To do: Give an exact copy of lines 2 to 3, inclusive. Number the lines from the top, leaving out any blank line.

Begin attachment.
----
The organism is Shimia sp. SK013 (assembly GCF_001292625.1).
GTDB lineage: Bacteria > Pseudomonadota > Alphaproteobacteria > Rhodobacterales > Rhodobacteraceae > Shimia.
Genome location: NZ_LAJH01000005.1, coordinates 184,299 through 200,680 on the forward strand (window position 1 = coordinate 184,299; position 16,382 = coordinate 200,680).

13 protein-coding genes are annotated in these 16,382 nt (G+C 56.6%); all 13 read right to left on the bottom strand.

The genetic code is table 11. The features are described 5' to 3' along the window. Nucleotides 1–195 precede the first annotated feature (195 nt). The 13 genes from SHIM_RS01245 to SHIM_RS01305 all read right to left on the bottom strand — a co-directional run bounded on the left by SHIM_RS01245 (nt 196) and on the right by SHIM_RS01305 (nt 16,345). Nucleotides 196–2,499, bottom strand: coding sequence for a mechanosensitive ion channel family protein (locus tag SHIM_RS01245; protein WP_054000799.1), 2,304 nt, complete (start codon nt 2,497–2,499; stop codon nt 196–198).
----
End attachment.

GTDB lineage: Bacteria > Pseudomonadota > Alphaproteobacteria > Rhodobacterales > Rhodobacteraceae > Shimia.
Genome location: NZ_LAJH01000005.1, coordinates 184,299 through 200,680 on the forward strand (window position 1 = coordinate 184,299; position 16,382 = coordinate 200,680).